The following is a recently reported personally identifiable information data breach involving a Department of the Navy (DON) support contractor who improperly handled PII. Incidents such as this will be reported in each CHIPS magazine to increase PII awareness. Names have been changed or omitted but details are factual and based on reports sent to the DON Chief Information Officer (CIO) Privacy Office.
A contractor working on a contractor-owned and operated information technology (IT) system sent an e-mail to 10 recipients, including four government personnel and six contractors, with an attached list of unique Social Security numbers from the IT system to be used for testing and further processing. The list did not contain data elements that could uniquely link the SSNs to individuals. The recipients did not have a "need to know" and the sender had never completed the annual PII training course. The e-mail was not digitally signed and did not carry the "For Official Use Only (FOUO)" privacy warning.
The IT system was registered in the Department of Defense IT Portfolio Repository-Department of the Navy (DITPR-DON), had an approved privacy impact assessment (PIA), and accurately reflected that it collected PII.
Approximately two hours after the e-mail was sent, a DON recipient sent an e-mail asking the nine other recipients to delete the e-mail immediately, purge file copies, and reply with an e-mail confirmation. The DON CIO Privacy Office was contacted a short time after the action was taken.
The DON CIO Privacy Office advised that an SSN by itself may or may not constitute a high risk breach when context becomes the determining factor. In this case, the SSNs were contained in a Microsoft Excel file, there was one SSN without the dashes per data cell, and there was no other information contained within the file. Therefore, the SSNs could not be linked to an individual. Accordingly, the DON CIO determined that notifications to the personnel whose SSNs were e-mailed were not required.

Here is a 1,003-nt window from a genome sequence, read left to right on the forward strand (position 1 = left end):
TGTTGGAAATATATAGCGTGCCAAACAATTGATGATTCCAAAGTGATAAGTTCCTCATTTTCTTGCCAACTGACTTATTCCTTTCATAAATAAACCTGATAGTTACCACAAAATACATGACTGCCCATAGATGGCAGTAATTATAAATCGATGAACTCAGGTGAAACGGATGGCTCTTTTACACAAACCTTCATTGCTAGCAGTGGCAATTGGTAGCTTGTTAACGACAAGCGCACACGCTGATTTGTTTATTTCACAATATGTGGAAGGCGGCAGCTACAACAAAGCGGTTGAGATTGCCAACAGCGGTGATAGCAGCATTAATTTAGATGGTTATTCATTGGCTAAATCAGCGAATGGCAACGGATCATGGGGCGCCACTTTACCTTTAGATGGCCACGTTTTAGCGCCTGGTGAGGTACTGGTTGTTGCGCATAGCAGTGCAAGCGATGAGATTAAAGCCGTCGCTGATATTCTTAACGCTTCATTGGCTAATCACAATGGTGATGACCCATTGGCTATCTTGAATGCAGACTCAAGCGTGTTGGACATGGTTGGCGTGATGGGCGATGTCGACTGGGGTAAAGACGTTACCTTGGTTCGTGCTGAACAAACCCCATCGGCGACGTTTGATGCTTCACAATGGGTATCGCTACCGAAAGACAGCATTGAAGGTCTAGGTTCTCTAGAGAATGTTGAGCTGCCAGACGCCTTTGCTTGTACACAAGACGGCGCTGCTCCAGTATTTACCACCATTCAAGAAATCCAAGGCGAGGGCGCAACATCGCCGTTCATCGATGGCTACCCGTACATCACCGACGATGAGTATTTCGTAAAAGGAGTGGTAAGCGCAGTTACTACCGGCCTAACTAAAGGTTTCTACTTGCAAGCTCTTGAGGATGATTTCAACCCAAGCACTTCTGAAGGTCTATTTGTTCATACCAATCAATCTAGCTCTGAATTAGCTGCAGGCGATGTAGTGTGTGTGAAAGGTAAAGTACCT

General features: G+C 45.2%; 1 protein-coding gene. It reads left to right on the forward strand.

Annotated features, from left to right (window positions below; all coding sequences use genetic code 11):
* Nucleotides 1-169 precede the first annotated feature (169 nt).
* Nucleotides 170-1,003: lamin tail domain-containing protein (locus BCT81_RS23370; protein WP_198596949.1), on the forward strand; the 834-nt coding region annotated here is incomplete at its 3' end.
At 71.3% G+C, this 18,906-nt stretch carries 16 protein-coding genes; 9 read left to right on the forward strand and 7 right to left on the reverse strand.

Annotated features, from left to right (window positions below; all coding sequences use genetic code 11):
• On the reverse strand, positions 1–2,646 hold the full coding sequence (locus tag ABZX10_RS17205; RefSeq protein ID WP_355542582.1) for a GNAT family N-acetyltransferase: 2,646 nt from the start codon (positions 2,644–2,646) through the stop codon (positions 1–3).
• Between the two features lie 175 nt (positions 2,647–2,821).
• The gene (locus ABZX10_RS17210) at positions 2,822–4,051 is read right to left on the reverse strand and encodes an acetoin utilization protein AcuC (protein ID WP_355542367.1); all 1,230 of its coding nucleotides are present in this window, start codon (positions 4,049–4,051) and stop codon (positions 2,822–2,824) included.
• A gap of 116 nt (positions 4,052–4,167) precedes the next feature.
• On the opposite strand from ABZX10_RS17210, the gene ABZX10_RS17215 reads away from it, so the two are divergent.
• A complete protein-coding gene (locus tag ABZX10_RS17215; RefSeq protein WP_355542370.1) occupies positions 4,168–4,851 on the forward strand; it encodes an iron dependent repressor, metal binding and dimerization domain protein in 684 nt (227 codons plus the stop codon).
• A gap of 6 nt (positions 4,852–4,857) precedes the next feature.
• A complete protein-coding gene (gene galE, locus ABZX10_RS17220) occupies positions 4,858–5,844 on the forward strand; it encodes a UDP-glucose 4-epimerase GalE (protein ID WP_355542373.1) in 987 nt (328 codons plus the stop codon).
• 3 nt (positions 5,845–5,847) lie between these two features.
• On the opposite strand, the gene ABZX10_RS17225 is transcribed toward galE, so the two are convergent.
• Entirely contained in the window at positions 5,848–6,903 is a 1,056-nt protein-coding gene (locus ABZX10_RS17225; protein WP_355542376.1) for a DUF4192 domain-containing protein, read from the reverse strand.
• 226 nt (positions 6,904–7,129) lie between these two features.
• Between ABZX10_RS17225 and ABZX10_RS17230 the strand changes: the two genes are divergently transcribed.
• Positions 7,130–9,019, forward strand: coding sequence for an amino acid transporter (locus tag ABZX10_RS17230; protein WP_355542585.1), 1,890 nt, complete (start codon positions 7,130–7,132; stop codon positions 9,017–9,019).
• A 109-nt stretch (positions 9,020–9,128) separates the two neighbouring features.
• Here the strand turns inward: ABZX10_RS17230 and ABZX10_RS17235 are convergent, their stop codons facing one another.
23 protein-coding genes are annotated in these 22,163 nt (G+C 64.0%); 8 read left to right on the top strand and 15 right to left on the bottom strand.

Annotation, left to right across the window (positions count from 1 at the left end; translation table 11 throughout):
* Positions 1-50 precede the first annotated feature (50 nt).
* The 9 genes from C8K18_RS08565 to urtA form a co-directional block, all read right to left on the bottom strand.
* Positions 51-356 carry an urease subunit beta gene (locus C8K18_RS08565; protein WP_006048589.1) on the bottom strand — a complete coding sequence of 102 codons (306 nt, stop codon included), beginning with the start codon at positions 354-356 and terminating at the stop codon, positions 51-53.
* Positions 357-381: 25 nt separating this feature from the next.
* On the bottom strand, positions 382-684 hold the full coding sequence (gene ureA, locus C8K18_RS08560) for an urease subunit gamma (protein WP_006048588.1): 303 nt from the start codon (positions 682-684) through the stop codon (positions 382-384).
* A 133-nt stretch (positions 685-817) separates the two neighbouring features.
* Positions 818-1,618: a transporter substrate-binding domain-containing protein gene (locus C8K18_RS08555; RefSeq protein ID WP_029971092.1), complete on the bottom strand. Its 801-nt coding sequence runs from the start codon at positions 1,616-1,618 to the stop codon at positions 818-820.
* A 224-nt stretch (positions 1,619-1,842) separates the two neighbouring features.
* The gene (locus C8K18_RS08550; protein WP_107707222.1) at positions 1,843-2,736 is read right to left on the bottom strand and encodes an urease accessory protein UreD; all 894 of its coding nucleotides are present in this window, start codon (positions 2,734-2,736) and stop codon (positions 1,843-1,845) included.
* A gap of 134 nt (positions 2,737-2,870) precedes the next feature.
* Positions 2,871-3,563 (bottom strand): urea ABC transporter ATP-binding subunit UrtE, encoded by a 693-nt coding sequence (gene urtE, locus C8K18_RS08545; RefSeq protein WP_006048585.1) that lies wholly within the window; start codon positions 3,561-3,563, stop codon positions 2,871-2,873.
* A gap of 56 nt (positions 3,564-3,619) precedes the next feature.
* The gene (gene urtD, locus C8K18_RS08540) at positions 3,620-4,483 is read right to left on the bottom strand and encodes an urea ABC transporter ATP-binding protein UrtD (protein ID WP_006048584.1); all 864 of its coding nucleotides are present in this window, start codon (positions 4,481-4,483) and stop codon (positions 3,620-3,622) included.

While this breach was considered low risk to affected personnel, it could easily have been determined to be high risk if there had been a linkage between the SSN and a person's name.
• DON support contractors who handle PII must receive annual PII training.
• DON support contractors must comply with all privacy protections under the Privacy Act when handling PII.
• Contractor-owned or maintained IT systems under contract to the DON must be registered in the DITPR-DON.
• There are many IT systems that are contractor owned or operated, and contracts between the commercial vendor and the DON must contain two specific contract clauses from Federal Acquisition Regulation (FAR) 52.224-2 as noted on the next page.
Additional Lessons Learned
• Real/live PII data should never be used to test or evaluate a new or altered IT system.
• PII should only be disclosed to those who have a need to know in the performance of their official duties.
• All electronic or paper copy documents and attachments containing PII must be marked with the following: FOR OFFICIAL USE ONLY – PRIVACY SENSITIVE: Any misuse or unauthorized disclosure of this information may result in both criminal and civil penalties. Refer to Secretary of the Navy (SECNAV) Instruction 5211.5E.
• E-mails containing PII must be digitally signed.
• E-mails containing 25 or more PII records must be encrypted using WinZip or another authorized DON enterprise solution. Refer to DON CIO message DTG 171952Z APR 07: “Safeguarding Personally Identifiable Information.”
• PII collected and/or disseminated in separate data calls may not be PII, but when combined with other data elements becomes PII, such as using SSNs in one data call and names in a separate data call. Put together, data calls containing privacy data may result in a PII breach.
Steve Muck is the DON CIO privacy team lead.